A national newspaper has reacted to claims by a former boss at Magnum Photos that the printed media no longer commissions photographers to shoot genuine photo-reportage.
Neil Burgess, the director of UK agency NB Pictures, claims that news organisations no longer support visual photojournalism.
Rather, he asserts, they assign photographers to provide ?illustration and decorative visual work?, while news wire services increasingly rely on ?citizen journalists? instead of professional photographers.
He claims that photographers cover events arranged by ?someone else?, citing ?spin-doctors, PR agents, press secretaries, advertising and marketing executives?.
In a letter to the lobbying group Editorial Photographers United Kingdom & Ireland, Burgess wrote: ?There are some things which look like photojournalism, but scratch the surface and you?ll find they were produced with the aid of a grant, were commissioned by an NGO [Non-Governmental Organisation], or that they were a self-financed project, a book extract or a preview of an exhibition.?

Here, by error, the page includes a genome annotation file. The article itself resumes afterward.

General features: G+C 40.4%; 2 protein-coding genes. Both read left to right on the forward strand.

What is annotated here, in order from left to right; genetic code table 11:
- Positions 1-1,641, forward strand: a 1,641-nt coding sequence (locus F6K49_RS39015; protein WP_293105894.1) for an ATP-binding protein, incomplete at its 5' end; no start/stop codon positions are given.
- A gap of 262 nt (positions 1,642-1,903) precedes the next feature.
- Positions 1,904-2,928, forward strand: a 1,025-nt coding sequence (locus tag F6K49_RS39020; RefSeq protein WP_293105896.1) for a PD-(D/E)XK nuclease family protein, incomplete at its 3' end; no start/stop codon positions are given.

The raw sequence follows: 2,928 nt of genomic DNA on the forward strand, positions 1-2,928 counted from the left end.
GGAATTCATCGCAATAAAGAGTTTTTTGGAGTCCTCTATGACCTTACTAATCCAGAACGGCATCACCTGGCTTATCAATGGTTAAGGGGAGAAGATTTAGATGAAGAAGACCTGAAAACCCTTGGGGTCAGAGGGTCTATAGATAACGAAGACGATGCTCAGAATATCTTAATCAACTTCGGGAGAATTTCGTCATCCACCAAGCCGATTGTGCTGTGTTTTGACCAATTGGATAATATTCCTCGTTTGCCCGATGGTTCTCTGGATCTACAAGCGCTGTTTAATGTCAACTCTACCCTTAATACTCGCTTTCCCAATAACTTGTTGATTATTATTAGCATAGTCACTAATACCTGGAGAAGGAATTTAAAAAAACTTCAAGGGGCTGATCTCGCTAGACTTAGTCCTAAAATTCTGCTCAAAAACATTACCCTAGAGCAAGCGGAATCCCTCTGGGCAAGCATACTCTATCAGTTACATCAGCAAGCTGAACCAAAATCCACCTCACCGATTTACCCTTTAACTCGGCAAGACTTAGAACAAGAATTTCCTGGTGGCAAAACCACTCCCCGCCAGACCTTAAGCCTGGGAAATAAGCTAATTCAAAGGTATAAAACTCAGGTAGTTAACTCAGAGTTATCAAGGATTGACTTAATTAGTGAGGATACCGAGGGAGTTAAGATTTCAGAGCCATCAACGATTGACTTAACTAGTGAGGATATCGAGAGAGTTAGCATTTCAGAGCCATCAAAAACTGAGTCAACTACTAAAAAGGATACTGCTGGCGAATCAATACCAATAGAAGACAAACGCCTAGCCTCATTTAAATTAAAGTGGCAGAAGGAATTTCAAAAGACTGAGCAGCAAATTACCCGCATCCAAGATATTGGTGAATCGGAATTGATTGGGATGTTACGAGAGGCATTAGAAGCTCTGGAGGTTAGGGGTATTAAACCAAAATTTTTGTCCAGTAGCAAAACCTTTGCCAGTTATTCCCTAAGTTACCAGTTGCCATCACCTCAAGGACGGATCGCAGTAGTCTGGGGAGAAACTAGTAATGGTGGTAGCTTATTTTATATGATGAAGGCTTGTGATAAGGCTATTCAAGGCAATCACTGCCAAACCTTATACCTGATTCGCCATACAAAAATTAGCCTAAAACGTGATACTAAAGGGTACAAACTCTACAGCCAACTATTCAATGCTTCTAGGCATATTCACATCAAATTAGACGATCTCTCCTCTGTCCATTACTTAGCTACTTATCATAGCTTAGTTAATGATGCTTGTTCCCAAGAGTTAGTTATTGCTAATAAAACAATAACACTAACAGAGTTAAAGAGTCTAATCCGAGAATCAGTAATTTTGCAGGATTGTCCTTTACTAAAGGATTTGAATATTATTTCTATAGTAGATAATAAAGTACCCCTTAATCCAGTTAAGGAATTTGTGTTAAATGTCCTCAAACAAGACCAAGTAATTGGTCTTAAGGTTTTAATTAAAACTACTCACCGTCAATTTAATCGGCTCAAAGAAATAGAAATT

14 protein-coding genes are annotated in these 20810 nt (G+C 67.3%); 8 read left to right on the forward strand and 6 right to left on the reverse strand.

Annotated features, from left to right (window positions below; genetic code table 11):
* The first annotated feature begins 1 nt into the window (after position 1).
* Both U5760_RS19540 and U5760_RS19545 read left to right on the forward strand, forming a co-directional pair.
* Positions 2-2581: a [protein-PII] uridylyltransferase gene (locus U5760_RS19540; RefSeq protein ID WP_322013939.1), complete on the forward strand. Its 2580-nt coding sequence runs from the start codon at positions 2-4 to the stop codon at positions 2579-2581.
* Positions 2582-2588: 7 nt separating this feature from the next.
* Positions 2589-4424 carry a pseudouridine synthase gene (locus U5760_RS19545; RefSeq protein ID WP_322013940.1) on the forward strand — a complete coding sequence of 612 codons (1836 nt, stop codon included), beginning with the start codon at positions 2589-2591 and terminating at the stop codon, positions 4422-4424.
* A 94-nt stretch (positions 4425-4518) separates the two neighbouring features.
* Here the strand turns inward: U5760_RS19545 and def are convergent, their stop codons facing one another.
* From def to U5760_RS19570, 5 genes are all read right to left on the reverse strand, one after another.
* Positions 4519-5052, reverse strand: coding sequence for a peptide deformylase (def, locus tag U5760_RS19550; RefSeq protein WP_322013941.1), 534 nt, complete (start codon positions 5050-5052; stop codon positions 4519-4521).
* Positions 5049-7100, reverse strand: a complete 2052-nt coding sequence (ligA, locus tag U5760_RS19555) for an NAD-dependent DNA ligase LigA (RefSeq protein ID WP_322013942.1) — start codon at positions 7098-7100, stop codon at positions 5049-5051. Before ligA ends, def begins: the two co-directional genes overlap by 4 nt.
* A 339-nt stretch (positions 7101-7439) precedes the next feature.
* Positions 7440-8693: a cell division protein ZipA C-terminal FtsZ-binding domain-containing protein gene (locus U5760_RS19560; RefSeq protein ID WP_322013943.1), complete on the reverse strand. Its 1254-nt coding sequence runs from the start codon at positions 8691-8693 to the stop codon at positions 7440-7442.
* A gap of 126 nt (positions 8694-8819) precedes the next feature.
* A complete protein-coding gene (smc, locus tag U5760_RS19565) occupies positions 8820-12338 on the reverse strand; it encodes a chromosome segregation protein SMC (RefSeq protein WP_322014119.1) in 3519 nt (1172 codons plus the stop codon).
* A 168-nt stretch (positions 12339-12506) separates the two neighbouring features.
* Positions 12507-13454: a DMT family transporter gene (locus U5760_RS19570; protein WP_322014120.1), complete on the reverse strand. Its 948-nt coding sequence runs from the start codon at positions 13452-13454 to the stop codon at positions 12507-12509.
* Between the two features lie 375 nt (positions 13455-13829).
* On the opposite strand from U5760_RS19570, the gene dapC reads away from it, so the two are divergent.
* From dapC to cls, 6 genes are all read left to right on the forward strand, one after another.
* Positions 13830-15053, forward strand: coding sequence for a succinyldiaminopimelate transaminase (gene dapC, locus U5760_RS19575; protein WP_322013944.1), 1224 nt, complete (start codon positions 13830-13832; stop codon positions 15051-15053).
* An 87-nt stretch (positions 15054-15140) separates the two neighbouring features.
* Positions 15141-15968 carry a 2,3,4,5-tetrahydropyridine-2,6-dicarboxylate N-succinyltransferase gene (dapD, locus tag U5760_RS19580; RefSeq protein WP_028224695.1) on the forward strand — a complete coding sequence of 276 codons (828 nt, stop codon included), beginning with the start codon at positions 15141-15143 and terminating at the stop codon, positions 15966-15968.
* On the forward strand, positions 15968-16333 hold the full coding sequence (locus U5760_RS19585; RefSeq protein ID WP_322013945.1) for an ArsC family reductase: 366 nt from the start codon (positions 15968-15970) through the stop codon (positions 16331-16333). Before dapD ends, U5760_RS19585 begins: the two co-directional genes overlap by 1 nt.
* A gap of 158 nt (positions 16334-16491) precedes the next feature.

He added: ?We should stop talking about photojournalists altogether. Apart from a few old dinosaurs whose contracts are so long and retirement so close that it?s cheaper to keep them on, there is no journalism organisation funding photographers to act as reporters.
?A few are kept on to help provide ?illustration? and decorative visual work, but there is simply no visual journalism or reportage being supported by so-called news organisations.?
Burgess, a former head of Magnum Photos? offices in New York and London, continued: ?Magazines and newspapers are no longer putting any money into photojournalism. They will commission a portrait or two. They might send a photographer off with a writer to illustrate the writer?s story, but they no longer fund photojournalism.?
In a blog for the Guardian website, media commentator Roy Greenslade responded to Burgess?s claims.
Greenslade wrote: ?Though it doesn?t negate Burgess?s argument, I ought to mention one superb example of photojournalism featured on this site last week.
?It illustrated the activities of US troops in Afghanistan, and was the work of The Guardian?s inimitable Sean Smith??